Classical Connections In Symphony's Season
Violinist Stefan Jackiw rehearsed at Helzberg Hall before the Kauffman Center for the Performing Arts was open, but didn't get to play there. This weekend, Jackiw returns to perform on stage with the Kansas City Symphony - and also reconnects with a childhood friend.
Getting back to work at Helzberg Hall
It’s a Thursday morning at the Kauffman Center, a few minutes before the Kansas City Symphony’s rehearsal is scheduled to start. In a large warm-up room, with wood floors, the sounds of the orchestra tuning in Helzberg Hall drift in. The Symphony’s music director Michael Stern sits at a table, in a long-sleeved green shirt, and takes a quick sip of coffee.
"We’re just raring to go," Stern says. "You know, the summer is always welcome, but you’re always itching to get back."
The Symphony opens its classical series with three masterworks, including Dvorak’s "buoyantly joyous" Scherzo Capriccioso, the Mendelssohn Violin Concerto, and, in the second half, Rachmaninoff’s Symphonic Dances. Stern calls it "incredibly Russian" and "alive."
As the Rachmaninoff rehearsal gets underway, concertmaster and violinist Noah Geller runs through a section, and Stern stops to give feedback.
Connections from early years
During a rehearsal break, Stefan Jackiw, the guest violinist who will perform Mendelssohn’s work, and the Symphony’s associate conductor, Aram Demirjian, talk about their linked history. They both grew up in Boston and met in elementary school.
"The memory I have is when I was in 4th grade, and you were in 3rd grade, we were in an elementary school orchestra," says Jackiw. "Aram, in addition to being a conductor, is, or was, a cellist." Demirjian adds, "Is still."
"Is still a cellist," says Jackiw. "Once you're a cellist, you're a cellist for life, I guess."
"That's the same memory that I have, actually, when I was 8 and he was 9," says Demirjian. "To give you an idea of the different levels that we were on, even back then, I was just starting to play cello when I was in third grade, and we all,we all already kind of knew that he was destined for big things."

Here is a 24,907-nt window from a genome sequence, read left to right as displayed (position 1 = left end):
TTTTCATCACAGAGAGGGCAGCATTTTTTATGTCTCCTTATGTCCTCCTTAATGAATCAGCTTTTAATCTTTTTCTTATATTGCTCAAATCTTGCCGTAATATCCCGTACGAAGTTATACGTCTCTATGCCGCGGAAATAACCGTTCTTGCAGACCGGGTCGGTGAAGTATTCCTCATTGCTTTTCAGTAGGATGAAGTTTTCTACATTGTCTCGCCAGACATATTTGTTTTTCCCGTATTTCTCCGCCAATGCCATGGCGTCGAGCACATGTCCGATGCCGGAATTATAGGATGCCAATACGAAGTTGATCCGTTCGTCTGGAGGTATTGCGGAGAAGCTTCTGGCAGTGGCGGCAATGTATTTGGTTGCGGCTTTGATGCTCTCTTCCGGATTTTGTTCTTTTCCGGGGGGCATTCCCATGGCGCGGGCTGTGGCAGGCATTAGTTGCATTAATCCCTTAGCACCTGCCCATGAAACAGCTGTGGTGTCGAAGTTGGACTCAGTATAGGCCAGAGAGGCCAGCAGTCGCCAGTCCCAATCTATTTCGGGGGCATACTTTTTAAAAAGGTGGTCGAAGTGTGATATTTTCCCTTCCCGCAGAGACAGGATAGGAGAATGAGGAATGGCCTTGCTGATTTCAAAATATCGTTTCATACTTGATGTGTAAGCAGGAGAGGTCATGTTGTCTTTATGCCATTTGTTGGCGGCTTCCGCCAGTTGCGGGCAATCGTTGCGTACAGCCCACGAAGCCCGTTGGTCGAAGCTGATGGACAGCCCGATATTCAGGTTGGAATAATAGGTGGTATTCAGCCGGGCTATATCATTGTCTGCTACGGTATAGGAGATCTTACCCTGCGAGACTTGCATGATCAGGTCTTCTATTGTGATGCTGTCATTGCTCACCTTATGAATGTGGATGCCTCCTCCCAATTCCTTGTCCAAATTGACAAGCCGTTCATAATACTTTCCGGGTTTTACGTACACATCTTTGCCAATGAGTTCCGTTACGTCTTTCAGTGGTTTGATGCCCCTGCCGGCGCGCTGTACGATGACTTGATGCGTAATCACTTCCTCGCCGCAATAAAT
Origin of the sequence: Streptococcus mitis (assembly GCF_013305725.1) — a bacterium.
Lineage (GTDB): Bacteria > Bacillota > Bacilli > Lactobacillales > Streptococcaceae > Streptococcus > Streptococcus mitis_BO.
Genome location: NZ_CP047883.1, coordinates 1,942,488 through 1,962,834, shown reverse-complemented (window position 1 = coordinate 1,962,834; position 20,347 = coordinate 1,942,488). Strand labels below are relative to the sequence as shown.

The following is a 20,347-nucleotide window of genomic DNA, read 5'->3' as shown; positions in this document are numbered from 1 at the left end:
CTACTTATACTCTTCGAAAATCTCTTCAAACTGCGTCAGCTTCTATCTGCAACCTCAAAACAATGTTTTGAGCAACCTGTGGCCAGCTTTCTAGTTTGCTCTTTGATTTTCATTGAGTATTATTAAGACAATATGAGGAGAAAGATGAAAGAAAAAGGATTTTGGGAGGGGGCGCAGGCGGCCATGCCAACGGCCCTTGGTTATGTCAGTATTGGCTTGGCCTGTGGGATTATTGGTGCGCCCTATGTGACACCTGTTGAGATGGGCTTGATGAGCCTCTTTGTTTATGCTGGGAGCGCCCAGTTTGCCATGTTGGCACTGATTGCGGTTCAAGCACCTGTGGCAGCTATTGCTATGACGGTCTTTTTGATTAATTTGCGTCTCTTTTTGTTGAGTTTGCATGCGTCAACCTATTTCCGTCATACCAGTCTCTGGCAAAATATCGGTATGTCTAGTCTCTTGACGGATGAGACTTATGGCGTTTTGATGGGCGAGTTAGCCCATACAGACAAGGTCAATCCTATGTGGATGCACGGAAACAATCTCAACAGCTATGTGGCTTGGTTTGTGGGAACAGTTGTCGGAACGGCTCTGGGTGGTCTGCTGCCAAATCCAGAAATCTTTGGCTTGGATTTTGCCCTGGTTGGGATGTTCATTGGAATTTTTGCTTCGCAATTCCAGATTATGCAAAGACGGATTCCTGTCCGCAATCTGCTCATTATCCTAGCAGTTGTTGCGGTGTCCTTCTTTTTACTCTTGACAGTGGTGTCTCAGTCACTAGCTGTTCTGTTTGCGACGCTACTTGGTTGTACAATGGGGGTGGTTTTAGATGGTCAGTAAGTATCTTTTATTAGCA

"I didn’t know that, still don’t know that," says Jackiw, who started playing violin at the age of 4, and made his professional debut at 12 at Boston Pops.
Music brings people together
Their paths crossed again through the years, including playing together in a youth orchestra in high school. And at Harvard, Jackiw performed as a soloist for the Harvard Bach Society, conducted by Demirjian.
Based in Kansas City since the fall of 2012, Demirjian calls the classical music world an intimate one.
"That’s one of my favorite parts actually. For me, so much of making music is about the people that you make it with," he says. "Music is, at its core, I think, an art form that brings people together. And the fact that musical relationships can be nurtured over time, the same way that personal relationships can be nurtured over time, enhances the art form exponentially."
Revisiting a work like revisiting an old friend
Demirjian's childhood friend, Stefan Jackiw now travels widely – performing with orchestras in the U.S. and abroad. Next month, he’ll perform at the Kennedy Center in Washington, D.C, as well as in St. Louis, Mo., Seoul, Korea, and Bern, Switzerland.
The work he’ll perform with the Kansas City Symphony, Mendelssohn’s Violin Concerto, is one he learned when he was 12; he’s now 28.
"Like much of Mendelssohn’s music, it combines, sort of, a restless searching, yearning quality with also a kind of bittersweet childlike sadness and innocence, which I think is a very poignant combination," says Jackiw.
It’s been played and recorded so many times, Jackiw says each time he plays it he tries to simplify his interpretation.
"The Mendelssohn concerto is arguably the most perfect concerto ever written," says the Symphony's Michael Stern. He describes the movements flowing into one another unbroken, creating a sense of completion.
"It’s a piece that I’ve lived with for so long, and it’s so deep in every string player’s DNA, that coming back to it is really like revisiting an old friend," says Stern. "And Stefan is just a miraculously wonderful player...it’s a joy to make music with him."
Stern says he’s looking forward to welcoming Jackiw to Helzberg Hall, as well as the new and returning members of the Kansas City Symphony. In their third season at the Kauffman Center, he says the musicians are giving 100 percent, and he’s proud of the music they’re presenting on stage.
The Kansas City Symphony presents Dvořák's Scherzo capriccioso, Mendelssohn's Violin Concerto, and Rachmaninoff's Symphonic Dances, October 4 - 6, at Helzberg Hall, Kauffman Center for the Performing Arts, 1601 Broadway, Kansas City, Mo. 816-471-0400.